Rental Income Tax

Capital Gains Tax

Hong Kong

25,551

2.75%

 11.4%

  n.a.

Japan

16,322

 2.66%

3.4%

  15%

Singapore

13,748

2.54%

 15.1%

  n.a.

India

 9,783

2.39%

  8.3%

 30%

Taiwan

7,112

1.57%

 25%

  20%

Thailand

3,952

 5.13%

2.7%

   35%

 Philippines

3,952

 6.13%

24.1%

  32%

Cambodia

2,913

 5.33%

  14%

  20%

Malaysia

 1,827

4.53%

 20%

  5%

Vietnam

 1,500

 6-8%

 10%

  0%

Table 1: Purchase prices, yield and taxation for property across Asian key cities


When rental prices in Tier 1 cities did not grow proportionally with the purchasing prices for property, the rental yields began to slip. Nowadays, most of those key markets do not offer attractive returns from lettings of residential property anymore, ranging from meager 1.5-3% per annum. 

Those investors have started looking at emerging market based on the promising developments of secondary Asian key cities such as Bangkok or Kuala Lumpur where investors have seen property values increase dramatically in line with economic and infrastructure development.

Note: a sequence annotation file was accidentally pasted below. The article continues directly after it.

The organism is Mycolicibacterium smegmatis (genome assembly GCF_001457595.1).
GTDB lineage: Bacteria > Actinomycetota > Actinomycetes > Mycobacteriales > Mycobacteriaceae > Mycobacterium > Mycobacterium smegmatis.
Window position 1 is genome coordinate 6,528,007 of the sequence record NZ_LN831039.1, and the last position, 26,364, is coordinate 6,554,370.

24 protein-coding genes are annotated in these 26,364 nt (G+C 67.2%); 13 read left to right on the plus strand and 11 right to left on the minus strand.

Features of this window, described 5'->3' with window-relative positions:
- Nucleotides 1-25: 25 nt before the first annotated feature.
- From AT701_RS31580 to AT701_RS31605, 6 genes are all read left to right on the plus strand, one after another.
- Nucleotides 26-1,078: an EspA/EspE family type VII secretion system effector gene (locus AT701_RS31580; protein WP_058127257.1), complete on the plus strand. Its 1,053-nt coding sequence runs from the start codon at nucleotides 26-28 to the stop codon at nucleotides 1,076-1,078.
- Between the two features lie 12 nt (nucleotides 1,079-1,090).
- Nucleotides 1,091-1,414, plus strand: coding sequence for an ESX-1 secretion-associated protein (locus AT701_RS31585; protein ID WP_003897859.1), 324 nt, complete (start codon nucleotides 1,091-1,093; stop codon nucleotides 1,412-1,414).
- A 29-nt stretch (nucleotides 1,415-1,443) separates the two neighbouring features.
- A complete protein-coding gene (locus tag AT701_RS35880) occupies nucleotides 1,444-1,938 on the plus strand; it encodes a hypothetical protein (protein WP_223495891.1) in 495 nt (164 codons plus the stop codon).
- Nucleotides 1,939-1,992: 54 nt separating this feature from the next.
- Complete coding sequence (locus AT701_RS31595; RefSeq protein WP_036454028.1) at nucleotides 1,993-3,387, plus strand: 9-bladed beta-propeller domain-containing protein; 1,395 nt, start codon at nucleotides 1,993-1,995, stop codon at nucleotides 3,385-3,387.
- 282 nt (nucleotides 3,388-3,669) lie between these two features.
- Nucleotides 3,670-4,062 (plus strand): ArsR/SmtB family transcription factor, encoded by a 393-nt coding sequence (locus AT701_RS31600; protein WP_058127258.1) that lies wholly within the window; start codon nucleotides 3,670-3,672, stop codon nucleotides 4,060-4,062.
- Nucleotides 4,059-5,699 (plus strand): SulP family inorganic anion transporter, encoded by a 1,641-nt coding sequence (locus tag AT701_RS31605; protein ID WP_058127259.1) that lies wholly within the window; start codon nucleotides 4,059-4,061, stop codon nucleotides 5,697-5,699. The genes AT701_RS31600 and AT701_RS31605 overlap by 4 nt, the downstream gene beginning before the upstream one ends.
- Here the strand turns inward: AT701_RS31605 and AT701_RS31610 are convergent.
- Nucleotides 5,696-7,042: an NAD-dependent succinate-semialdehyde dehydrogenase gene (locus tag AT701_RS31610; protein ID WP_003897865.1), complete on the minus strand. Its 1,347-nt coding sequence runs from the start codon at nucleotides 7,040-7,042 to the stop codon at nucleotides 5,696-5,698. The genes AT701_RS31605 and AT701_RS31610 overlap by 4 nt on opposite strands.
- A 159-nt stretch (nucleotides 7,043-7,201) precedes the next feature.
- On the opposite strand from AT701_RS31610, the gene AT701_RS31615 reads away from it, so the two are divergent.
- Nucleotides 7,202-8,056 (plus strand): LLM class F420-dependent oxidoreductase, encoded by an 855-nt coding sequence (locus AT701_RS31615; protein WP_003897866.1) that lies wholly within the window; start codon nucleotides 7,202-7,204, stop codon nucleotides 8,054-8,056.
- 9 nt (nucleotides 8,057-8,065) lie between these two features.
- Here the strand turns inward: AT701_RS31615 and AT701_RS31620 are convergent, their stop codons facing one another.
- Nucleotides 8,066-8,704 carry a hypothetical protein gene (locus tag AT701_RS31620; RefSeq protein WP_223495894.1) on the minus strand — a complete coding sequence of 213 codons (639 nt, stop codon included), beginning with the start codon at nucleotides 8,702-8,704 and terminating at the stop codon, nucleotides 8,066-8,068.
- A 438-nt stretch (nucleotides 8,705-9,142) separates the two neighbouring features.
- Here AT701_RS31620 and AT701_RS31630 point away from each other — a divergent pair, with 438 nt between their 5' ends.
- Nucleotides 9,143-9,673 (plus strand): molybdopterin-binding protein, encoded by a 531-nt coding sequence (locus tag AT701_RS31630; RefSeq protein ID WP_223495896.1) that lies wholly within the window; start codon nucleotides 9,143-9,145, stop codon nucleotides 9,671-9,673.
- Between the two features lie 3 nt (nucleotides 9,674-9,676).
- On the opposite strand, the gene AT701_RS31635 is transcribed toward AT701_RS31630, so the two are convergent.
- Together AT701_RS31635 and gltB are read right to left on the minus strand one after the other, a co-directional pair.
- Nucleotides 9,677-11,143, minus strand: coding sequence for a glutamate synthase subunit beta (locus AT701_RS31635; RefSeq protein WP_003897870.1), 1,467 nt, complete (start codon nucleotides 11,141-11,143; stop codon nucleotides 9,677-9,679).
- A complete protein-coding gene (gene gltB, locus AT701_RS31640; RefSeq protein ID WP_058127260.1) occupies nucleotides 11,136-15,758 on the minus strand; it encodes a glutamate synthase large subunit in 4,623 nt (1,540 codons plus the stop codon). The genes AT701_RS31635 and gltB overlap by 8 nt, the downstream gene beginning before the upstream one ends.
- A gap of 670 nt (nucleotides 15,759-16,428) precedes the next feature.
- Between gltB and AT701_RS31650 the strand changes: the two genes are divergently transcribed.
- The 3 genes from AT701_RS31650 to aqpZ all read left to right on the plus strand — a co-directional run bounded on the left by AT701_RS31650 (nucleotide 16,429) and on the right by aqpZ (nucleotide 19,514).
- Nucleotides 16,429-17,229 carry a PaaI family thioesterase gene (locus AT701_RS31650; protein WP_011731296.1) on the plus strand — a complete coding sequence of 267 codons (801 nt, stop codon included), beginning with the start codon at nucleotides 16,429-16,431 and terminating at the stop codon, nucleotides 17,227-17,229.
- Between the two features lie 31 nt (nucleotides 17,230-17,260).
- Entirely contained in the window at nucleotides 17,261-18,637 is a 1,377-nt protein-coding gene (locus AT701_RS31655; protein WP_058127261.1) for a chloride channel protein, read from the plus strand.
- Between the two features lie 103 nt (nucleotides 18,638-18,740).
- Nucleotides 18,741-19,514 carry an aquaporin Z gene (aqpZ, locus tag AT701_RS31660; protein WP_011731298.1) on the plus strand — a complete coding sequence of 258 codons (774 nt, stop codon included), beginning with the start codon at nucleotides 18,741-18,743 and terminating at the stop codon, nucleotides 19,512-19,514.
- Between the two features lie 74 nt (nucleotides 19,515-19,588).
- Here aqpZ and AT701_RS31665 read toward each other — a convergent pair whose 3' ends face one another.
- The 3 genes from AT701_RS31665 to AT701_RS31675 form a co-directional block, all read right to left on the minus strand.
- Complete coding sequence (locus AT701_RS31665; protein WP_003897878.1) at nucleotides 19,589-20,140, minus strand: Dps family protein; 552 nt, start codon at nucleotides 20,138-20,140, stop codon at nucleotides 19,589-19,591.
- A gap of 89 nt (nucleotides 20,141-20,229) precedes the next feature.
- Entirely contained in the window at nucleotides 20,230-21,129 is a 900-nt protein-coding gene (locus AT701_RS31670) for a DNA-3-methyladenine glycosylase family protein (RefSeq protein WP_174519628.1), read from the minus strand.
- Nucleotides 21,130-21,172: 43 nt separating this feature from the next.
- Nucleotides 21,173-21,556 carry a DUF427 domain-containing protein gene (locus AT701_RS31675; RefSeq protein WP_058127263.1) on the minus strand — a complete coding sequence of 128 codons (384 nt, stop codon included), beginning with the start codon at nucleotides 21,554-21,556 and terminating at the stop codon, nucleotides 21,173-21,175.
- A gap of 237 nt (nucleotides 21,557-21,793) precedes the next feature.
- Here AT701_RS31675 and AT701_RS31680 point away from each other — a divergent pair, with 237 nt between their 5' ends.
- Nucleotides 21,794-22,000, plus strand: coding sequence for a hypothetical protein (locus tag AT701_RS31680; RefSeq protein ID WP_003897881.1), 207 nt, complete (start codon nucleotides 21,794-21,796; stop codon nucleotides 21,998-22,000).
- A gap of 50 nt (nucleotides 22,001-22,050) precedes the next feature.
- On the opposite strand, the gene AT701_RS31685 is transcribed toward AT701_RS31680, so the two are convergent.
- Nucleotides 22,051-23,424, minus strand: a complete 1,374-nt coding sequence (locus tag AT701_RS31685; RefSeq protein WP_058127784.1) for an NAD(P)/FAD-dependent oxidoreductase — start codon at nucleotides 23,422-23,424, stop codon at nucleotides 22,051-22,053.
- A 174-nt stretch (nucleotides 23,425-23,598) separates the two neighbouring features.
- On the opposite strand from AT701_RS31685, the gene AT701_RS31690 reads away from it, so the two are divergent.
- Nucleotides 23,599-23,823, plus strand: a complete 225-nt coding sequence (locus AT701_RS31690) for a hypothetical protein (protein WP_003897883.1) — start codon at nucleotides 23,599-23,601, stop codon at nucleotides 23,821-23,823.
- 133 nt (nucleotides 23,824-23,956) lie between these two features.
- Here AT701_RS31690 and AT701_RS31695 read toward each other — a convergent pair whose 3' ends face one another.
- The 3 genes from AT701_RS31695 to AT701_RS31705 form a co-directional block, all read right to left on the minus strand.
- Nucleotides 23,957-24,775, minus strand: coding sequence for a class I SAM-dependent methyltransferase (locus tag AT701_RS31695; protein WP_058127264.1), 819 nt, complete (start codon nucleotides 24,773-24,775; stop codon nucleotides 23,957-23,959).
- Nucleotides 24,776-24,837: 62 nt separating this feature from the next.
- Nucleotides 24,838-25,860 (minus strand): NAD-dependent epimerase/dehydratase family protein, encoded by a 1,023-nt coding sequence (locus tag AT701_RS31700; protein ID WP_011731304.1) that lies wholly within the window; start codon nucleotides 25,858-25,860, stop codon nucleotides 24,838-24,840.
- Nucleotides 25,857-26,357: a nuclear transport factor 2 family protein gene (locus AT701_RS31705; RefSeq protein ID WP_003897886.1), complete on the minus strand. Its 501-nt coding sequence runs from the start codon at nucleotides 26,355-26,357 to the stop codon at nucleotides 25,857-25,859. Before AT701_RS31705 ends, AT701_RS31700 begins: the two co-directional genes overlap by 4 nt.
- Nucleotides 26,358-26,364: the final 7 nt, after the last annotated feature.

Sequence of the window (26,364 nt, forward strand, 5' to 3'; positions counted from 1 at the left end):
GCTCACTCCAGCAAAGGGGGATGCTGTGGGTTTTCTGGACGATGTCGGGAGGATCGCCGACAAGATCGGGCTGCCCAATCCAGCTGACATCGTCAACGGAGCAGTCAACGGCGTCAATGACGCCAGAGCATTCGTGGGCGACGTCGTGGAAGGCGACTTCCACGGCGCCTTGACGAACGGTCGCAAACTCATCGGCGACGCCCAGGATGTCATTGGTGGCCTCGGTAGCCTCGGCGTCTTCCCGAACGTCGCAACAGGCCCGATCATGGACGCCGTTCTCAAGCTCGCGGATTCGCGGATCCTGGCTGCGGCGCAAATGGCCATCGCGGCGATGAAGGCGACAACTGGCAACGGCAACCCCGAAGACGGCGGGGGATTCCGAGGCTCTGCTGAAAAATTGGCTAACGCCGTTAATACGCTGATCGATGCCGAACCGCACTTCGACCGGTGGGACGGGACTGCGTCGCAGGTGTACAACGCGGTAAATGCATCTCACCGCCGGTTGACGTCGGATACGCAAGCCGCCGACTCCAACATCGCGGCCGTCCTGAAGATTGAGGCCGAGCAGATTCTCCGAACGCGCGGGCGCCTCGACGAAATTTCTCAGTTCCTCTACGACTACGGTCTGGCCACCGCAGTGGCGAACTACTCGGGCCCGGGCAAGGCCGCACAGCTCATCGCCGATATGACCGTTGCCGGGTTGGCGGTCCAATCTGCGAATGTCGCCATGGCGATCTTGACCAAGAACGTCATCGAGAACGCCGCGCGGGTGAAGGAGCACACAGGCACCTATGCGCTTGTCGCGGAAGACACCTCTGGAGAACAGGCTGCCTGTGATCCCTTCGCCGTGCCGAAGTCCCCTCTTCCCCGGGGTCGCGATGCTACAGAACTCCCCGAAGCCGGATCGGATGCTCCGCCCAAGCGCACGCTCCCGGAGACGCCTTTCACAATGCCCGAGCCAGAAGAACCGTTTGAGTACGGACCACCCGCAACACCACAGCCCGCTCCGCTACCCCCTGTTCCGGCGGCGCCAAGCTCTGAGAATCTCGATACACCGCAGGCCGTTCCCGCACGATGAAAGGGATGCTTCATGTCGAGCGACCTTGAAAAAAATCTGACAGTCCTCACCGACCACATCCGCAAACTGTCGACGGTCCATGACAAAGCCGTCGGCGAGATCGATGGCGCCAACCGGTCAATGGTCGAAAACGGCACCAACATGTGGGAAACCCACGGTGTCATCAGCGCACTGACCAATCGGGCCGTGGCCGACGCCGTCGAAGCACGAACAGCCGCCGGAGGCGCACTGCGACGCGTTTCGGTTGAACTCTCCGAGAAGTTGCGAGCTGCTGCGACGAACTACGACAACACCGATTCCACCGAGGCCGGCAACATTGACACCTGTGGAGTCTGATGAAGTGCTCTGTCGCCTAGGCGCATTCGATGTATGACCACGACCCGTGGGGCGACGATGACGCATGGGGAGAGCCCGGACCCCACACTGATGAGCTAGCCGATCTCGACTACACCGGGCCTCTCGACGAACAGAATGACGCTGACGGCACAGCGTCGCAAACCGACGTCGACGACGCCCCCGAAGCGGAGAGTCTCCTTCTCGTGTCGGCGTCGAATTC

Let us look at one of those markets in more detail.

*Index number by city for the high-end condominium value per square meter of each surveyed city. Price index of Tokyo = 100

 

Value Comparison of High-end Condominium Units 

Figure 2: Value Comparison of High-end Condominium Units

CASE STUDY: BANGKOK – PROPERTY BOOM DESPITE POLITICAL TURMOILS

Bangkok, still years ahead in terms of development compared to Ho Chi Minh City, is an interesting benchmark. Between 2006 and 2016, Thailand and Bangkok have seen a myriad of political problems starting from a military coup in 2006 followed by airport closures, public protests, shootings and bombings intermittent chaos ruled regularly across the city over the past decade. Whilst political instability is a major factor for investment and more importantly so for Foreign Direct Investment (FDI), it is even more astounding that average property prices increased by 60% between 2009-2016.

Bangkok, Thailand (2016)

Photo 3. Bangkok, Thailand (2016)